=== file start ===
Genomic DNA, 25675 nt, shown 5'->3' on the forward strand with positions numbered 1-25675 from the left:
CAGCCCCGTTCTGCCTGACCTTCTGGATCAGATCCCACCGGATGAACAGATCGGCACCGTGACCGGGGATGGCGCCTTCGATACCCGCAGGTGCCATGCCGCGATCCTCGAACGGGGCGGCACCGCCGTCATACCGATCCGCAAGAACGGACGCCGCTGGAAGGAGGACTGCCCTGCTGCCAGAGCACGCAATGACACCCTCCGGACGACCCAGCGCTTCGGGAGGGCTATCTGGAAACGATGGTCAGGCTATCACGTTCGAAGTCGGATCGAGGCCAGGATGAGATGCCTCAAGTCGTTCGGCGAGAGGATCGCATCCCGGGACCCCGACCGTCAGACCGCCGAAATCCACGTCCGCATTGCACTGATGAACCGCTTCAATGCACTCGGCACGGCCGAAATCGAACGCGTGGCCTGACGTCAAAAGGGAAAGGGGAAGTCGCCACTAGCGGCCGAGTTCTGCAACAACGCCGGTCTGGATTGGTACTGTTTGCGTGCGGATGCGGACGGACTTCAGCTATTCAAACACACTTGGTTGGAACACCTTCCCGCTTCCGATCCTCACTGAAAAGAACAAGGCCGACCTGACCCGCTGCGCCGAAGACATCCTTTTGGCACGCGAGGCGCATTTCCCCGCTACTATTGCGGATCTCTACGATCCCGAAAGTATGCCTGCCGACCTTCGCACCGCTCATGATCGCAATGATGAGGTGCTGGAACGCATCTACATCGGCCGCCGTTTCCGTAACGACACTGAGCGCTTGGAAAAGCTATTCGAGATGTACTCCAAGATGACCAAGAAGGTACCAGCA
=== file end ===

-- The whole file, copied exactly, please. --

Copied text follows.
Genomic DNA, 25675 nt, shown 5'->3' on the forward strand with positions numbered 1-25675 from the left:
CAGCCCCGTTCTGCCTGACCTTCTGGATCAGATCCCACCGGATGAACAGATCGGCACCGTGACCGGGGATGGCGCCTTCGATACCCGCAGGTGCCATGCCGCGATCCTCGAACGGGGCGGCACCGCCGTCATACCGATCCGCAAGAACGGACGCCGCTGGAAGGAGGACTGCCCTGCTGCCAGAGCACGCAATGACACCCTCCGGACGACCCAGCGCTTCGGGAGGGCTATCTGGAAACGATGGTCAGGCTATCACGTTCGAAGTCGGATCGAGGCCAGGATGAGATGCCTCAAGTCGTTCGGCGAGAGGATCGCATCCCGGGACCCCGACCGTCAGACCGCCGAAATCCACGTCCGCATTGCACTGATGAACCGCTTCAATGCACTCGGCACGGCCGAAATCGAACGCGTGGCCTGACGTCAAAAGGGAAAGGGGAAGTCGCCACTAGCGGCCGAGTTCTGCAACAACGCCGGTCTGGATTGGTACTGTTTGCGTGCGGATGCGGACGGACTTCAGCTATTCAAACACACTTGGTTGGAACACCTTCCCGCTTCCGATCCTCACTGAAAAGAACAAGGCCGACCTGACCCGCTGCGCCGAAGACATCCTTTTGGCACGCGAGGCGCATTTCCCCGCTACTATTGCGGATCTCTACGATCCCGAAAGTATGCCTGCCGACCTTCGCACCGCTCATGATCGCAATGATGAGGTGCTGGAACGCATCTACATCGGCCGCCGTTTCCGTAACGACACTGAGCGCTTGGAAAAGCTATTCGAGATGTACTCCAAGATGACCAAGAAGGTACCAGCA